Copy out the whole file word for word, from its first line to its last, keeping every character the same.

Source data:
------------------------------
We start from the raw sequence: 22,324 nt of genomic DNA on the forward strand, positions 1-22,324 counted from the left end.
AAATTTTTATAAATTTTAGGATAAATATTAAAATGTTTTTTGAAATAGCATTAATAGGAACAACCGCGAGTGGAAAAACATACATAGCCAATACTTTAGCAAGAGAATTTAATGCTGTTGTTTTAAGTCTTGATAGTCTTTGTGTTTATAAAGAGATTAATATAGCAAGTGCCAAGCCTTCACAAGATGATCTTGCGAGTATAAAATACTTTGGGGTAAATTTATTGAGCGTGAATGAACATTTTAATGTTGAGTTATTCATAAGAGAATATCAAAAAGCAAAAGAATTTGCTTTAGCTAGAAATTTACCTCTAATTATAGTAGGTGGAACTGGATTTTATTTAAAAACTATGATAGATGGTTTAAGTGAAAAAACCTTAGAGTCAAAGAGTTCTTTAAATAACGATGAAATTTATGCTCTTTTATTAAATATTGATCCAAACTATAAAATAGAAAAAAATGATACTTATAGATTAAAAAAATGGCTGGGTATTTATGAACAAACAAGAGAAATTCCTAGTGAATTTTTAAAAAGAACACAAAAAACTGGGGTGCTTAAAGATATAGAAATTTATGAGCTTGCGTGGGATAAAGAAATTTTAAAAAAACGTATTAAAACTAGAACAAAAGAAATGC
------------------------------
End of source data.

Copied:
We start from the raw sequence: 22,324 nt of genomic DNA on the forward strand, positions 1-22,324 counted from the left end.
AAATTTTTATAAATTTTAGGATAAATATTAAAATGTTTTTTGAAATAGCATTAATAGGAACAACCGCGAGTGGAAAAACATACATAGCCAATACTTTAGCAAGAGAATTTAATGCTGTTGTTTTAAGTCTTGATAGTCTTTGTGTTTATAAAGAGATTAATATAGCAAGTGCCAAGCCTTCACAAGATGATCTTGCGAGTATAAAATACTTTGGGGTAAATTTATTGAGCGTGAATGAACATTTTAATGTTGAGTTATTCATAAGAGAATATCAAAAAGCAAAAGAATTTGCTTTAGCTAGAAATTTACCTCTAATTATAGTAGGTGGAACTGGATTTTATTTAAAAACTATGATAGATGGTTTAAGTGAAAAAACCTTAGAGTCAAAGAGTTCTTTAAATAACGATGAAATTTATGCTCTTTTATTAAATATTGATCCAAACTATAAAATAGAAAAAAATGATACTTATAGATTAAAAAAATGGCTGGGTATTTATGAACAAACAAGAGAAATTCCTAGTGAATTTTTAAAAAGAACACAAAAAACTGGGGTGCTTAAAGATATAGAAATTTATGAGCTTGCGTGGGATAAAGAAATTTTAAAAAAACGTATTAAAACTAGAACAAAAGAAATGC